But noticeable isn’t the same thing as effective. If the point is to change someone’s behavior, then I doubt seriously that taking someone’s web server down for a while is going to make them rethink their policies. The folks running the web server certainly don’t have much say in the major corporate decisions of these companies.

    A more direct line of communication to policies, believe it or not, is calling legislators and just telling them your position. Congressional offices respond to this direct action. It may not always result in a public change of face (though sometimes it does), but it certainly can make them change their minds, and let a bad idea die quietly.

  34. relawson says:

    ugh, too tired to read all 70+ replies so this may have been said.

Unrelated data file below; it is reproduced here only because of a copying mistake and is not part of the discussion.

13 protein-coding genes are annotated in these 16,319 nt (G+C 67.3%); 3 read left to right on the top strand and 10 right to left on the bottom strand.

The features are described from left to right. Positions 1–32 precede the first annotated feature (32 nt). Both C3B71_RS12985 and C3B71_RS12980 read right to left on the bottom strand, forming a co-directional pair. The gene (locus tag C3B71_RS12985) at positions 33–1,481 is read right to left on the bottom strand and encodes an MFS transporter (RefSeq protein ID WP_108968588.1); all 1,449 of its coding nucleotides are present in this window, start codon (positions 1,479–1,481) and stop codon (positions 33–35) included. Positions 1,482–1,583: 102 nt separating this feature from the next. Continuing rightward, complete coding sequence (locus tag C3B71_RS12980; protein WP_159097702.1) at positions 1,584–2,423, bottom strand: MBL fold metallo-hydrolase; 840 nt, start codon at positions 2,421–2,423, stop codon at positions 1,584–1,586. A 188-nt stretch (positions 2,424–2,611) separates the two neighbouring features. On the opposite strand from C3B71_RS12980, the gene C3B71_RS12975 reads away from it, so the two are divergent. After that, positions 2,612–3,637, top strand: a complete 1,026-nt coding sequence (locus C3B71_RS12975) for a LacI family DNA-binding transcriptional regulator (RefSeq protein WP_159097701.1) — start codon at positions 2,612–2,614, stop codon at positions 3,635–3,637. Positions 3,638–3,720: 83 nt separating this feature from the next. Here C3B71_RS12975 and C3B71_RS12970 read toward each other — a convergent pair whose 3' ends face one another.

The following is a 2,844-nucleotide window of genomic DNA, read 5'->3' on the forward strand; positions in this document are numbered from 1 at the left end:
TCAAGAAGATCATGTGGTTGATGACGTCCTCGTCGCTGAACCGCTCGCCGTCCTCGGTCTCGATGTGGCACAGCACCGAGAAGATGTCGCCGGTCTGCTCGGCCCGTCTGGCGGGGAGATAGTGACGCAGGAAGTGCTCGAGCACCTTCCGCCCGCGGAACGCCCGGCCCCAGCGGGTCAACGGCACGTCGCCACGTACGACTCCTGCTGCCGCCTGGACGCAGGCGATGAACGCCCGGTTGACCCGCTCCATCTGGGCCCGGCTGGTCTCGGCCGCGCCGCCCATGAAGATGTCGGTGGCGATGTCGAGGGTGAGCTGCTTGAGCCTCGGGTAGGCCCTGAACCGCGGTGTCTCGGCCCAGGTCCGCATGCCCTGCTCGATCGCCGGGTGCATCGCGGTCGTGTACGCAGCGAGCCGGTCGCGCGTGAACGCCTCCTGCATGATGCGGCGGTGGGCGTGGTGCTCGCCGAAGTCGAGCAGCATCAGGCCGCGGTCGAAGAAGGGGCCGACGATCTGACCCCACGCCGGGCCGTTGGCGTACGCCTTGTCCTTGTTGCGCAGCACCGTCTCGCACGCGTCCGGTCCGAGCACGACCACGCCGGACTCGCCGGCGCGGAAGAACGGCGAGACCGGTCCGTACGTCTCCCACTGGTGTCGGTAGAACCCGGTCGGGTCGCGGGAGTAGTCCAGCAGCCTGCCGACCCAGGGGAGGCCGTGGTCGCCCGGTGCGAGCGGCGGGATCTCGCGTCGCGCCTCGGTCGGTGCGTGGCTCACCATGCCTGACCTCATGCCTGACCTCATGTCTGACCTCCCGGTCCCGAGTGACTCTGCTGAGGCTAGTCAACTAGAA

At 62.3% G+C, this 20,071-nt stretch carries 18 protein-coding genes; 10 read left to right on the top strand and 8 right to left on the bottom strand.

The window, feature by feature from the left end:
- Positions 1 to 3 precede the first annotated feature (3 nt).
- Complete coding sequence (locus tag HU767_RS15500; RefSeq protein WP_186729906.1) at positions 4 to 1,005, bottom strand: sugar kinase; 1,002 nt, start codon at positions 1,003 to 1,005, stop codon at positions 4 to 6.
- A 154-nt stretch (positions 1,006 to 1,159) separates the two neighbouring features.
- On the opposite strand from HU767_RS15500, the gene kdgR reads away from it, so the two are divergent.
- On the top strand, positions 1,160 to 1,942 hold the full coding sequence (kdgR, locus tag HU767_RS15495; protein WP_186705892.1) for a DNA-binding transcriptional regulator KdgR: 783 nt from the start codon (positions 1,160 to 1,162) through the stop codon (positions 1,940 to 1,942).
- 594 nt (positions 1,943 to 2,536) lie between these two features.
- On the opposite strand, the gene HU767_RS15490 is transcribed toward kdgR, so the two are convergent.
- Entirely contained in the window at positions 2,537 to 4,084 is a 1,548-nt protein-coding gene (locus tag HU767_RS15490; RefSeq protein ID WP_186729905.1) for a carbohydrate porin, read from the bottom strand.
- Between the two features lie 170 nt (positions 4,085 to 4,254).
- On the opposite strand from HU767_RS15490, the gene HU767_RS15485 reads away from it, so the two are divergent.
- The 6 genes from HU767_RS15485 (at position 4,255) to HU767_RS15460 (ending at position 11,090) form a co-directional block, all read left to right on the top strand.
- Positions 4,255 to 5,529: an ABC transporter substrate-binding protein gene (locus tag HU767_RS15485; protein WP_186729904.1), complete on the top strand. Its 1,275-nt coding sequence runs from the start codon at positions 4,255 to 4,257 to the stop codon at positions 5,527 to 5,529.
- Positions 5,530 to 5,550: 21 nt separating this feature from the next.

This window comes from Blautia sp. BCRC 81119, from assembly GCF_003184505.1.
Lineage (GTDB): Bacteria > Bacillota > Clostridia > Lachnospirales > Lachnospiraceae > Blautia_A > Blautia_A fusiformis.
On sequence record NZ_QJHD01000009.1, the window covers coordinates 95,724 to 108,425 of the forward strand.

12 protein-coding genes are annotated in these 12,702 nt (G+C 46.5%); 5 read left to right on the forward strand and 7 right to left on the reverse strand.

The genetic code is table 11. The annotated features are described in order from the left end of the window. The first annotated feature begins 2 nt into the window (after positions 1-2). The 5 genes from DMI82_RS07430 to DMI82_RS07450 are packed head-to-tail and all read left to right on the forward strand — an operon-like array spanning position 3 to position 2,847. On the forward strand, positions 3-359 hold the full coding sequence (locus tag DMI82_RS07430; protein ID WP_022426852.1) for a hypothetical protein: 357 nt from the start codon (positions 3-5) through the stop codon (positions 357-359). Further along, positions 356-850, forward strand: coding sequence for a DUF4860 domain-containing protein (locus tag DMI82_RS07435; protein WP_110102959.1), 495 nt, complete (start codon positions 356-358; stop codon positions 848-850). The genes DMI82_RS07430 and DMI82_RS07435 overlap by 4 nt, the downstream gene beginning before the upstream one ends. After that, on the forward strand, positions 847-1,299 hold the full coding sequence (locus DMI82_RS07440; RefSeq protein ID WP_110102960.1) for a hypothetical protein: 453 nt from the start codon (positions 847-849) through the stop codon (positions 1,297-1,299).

…not that I expect anyone to read mine now, of course!

    “Hacker” is a term that has been forever tainted. Think of it as being similar to the swastika symbol, the actual meaning of it is not what the general public thinks it is.

    • Ugly Canuck says:

      Don’t be so sure…words have lives of their own.

      For me, hackers may always be found on the links.
      And greens.

    • Jack says:

      “Hacker” is a term that has been forever tainted. Think of it as being similar to the swastika symbol, the actual meaning of it is not what the general public thinks it is.

      The misunderstanding of “hacker” is along the same lines as misunderstanding what a “punk” is.

  35. Uhclem says:

    A cult is a religion with no political power. Tom Wolfe said that. A terrorist is someone changing the world with no governmental backing. I said that.

  36. Anonymous says:

    Anonymous is the closest thing to a rebellion my generation (80′s to early 90′s) have. For long we have been a generation without profile. The internet is what we hold dear and Anonymous is our juvenile attempt to make a difference. We are cyber-hippies.

  37. boingaddict says:

    cough cough elitist cough cough….

  38. Rob says: